Nevertheless, what comprises objectivity is often little more than the subjectivity of those in power, skewed in the direction of their own unconscious leanings. Whether Comey injected his personal subjective judgement on the potential outcome of the 2016 election into his decision to “investigate” (again) the Clinton emails or not, is just another example of the dangers of such an infusion, especially an infusion that is unconscious.

Underlying all of the many complex processes and perceptions that go into the writing of laws, as well as their interpretation, implementation and enforcement, are the anxieties of those writing the words, debating their relative importance, voting on their passage, and interpreting and enforcing those words. And anxieties, as we all know so well, both from our personal lives and from the abounding evidence in the public theatre, flow like a raging underground river through all of our perceptions, expressions, relationships, and activities, both domestic and professional. Politicians write only those laws they deem to be the sine qua non of their potential electoral victory in the next election. Those climbing the career ladders of the law enforcement hierarchy, too, have a peculiar tendency to interpret and to enforce those laws that have the greatest potential of attracting the stamp of approval of their political masters.

And then there is Comey, seemingly a man unalloyed with the normal human vulnerabilities, especially that of subjectivity, in the “prosecution” of his law enforcement roles, in New York, in Virginia, and latterly in the F.B.I. To confront presidents, on their own turf, in the Oval Office, depends on a strength of both conviction and will that cannot be denied. In fact, such “character” is legitimately considered exemplary, especially in a political context in which adherence to law, truth, decency, integrity and honour is nearly totally missing.

However, as has become quite evident in the vindictive and scathing accounts of his conversations with trump, Comey is not without a reservoir of rancour, bitterness, and contempt.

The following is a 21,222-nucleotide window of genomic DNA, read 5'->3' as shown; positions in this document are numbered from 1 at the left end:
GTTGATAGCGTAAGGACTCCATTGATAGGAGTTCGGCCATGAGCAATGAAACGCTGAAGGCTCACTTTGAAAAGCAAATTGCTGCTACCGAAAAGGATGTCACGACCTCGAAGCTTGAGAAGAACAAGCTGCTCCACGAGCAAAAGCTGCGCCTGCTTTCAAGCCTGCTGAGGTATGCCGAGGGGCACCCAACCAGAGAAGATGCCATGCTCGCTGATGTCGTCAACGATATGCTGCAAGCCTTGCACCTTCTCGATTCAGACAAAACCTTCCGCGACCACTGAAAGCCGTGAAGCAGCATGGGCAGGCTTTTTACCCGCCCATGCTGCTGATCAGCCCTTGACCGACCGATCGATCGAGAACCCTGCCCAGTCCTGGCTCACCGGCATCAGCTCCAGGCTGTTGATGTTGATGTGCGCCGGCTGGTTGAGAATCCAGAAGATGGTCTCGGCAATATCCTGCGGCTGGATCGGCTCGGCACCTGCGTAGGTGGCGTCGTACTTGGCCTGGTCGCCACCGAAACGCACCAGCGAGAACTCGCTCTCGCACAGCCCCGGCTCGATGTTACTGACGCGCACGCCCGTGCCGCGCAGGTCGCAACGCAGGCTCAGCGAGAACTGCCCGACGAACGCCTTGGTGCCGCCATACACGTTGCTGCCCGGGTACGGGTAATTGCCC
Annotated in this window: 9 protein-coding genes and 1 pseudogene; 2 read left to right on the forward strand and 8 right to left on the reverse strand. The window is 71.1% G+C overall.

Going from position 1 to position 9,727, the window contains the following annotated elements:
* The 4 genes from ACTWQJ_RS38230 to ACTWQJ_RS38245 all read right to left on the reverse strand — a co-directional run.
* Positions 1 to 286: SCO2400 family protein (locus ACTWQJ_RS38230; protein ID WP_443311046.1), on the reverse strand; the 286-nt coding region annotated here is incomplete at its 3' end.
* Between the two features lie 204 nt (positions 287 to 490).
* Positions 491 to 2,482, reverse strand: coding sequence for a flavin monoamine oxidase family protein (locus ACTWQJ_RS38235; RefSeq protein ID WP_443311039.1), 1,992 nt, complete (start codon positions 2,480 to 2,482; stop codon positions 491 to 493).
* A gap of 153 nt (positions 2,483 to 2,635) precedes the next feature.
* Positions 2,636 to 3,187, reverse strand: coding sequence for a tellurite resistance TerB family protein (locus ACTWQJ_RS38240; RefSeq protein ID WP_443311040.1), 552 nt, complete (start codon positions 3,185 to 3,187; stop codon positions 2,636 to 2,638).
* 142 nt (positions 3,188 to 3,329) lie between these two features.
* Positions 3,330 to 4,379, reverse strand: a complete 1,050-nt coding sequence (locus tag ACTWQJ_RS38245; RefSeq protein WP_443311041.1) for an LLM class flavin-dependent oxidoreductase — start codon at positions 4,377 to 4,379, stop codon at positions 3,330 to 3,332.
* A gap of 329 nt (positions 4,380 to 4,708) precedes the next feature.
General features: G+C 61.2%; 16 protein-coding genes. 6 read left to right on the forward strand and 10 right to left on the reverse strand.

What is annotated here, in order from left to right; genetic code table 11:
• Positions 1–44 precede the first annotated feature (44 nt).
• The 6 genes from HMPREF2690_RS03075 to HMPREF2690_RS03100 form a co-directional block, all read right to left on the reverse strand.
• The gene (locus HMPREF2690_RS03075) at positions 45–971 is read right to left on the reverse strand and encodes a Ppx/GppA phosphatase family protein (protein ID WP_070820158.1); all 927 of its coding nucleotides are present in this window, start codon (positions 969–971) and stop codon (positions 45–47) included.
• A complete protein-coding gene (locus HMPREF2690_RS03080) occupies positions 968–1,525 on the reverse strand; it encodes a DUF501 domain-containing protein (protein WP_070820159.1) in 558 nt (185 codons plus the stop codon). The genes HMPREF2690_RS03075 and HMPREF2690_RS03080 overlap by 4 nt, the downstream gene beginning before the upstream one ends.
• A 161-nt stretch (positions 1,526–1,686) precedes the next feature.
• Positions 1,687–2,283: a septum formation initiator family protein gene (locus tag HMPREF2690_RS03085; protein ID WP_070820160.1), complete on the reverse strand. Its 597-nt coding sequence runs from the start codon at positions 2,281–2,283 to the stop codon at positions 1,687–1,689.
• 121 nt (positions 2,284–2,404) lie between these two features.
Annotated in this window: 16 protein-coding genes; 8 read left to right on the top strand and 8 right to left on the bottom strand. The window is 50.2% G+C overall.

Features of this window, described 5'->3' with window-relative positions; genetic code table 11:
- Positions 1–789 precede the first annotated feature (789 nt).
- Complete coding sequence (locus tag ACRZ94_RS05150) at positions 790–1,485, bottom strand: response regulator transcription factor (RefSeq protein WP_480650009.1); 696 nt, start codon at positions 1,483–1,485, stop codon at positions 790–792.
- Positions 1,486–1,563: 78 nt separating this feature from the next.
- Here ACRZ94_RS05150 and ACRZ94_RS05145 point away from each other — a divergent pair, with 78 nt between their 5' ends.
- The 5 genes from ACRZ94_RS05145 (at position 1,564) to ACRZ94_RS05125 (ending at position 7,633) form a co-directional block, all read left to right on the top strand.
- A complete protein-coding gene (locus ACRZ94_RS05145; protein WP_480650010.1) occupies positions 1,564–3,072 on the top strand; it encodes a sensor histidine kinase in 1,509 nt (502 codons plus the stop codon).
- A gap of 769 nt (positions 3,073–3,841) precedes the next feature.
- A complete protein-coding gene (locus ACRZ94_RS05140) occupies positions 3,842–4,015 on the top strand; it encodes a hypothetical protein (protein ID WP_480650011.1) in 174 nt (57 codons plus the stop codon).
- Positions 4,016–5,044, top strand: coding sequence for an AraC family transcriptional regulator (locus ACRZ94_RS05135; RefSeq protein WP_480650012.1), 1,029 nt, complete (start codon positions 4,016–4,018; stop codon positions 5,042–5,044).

And while such emotions are legitimately shared with millions who agree that trump is unsuited for the presidency, Comey’s personal attacks undermine not only his own “objectivity” and detachment, both qualities demanded of all law enforcement agents, at all levels. His venture into the rejection of any medical “unsuitability” of trump for office, preferring his own “morally unfit”, demonstrates a kind of self-righteousness that is more an indication of his own personal anxiety and fear, than it is an objective and empirical evaluation of the president.

Make no mistake, this space is replete with negative judgements of trump, and open and loud expressions of hope that he will be removed as soon as possible. However, Comey’s highly personal and subjective judgements, while easily and readily concurred with, by this scribe and millions of others, (of all political ideologies) seriously bruise, if they don’t actually render the nuanced, sophisticated, highly structured arguments he presents against trump, considerably less convincing.
Of course, we can easily see and accept Comey’s committing to note-making after every encounter, in person and by phone, with this president. And we can walk comfortably in his shoes of utter distrust of trump. And we can also identify with his personal contempt for the highly amoral chief executive.

Nevertheless, there is a quality of absolute “perfection,” an air of “how could you even doubt my judgement, never mind dismiss it?” about the Comey diatribe. Many of the talking head-pundits are applying the assessment of “ego” getting in the way of Comey’s professionalism, and his objectivity. A preferable analysis would look to his own perfectly crafted mask, the Persona, that “face” we all put on to meet the faces that we meet. There is a “perfect” public performance, both in this iteration of Comey, and in the years of practice that have molded, shaped, polished and crafted that mask. And while it resembles a super-sized ego, perhaps, just perhaps, paradoxically and ironically, it’s depth and granite proportions exhibit a profoundly insecure person, not unlike the president, although having taken a completely different approach to the potter’s crafting of his own MASK.

Carl Jung writes about the need for mature humans to differentiate their ego from their “persona” (Mask) and if and when we don’t, then Jung dubs such a fusion “enantiadromia”…In such a case, missing the separation of the public “mask” from the interior ego, a person is much more vulnerable to the incursions of the unconscious, and the Shadow. And if and when the Shadow exerts an inordinate force and power, there is a kind of imbalance in the psyche.

This is not a clinical diagnosis, but rather a quite distant observation, made merely from the public utterances of Comey, and a study of the Jung notions, based on other biographies this scribe has undertaken. Let’s not ignore or deny the highly significant role played by the “persona,” that collection of strategies and tactics that have served us well over decades, in order to present the “best” face to the world. To some degree, we all do this to keep our reputations intact, and even to burnish those reputations as if we become our own script-writers, and then fill the shoes of the actor playing the role we created. Image, that elusive first impression, so sought after, pursued, for which millions of dollars of psychological “make-up” are spent. This is not to say that Comey is/was insincere, inauthentic or even misleading in his heroic, herculean “No’s” to this and other presidents.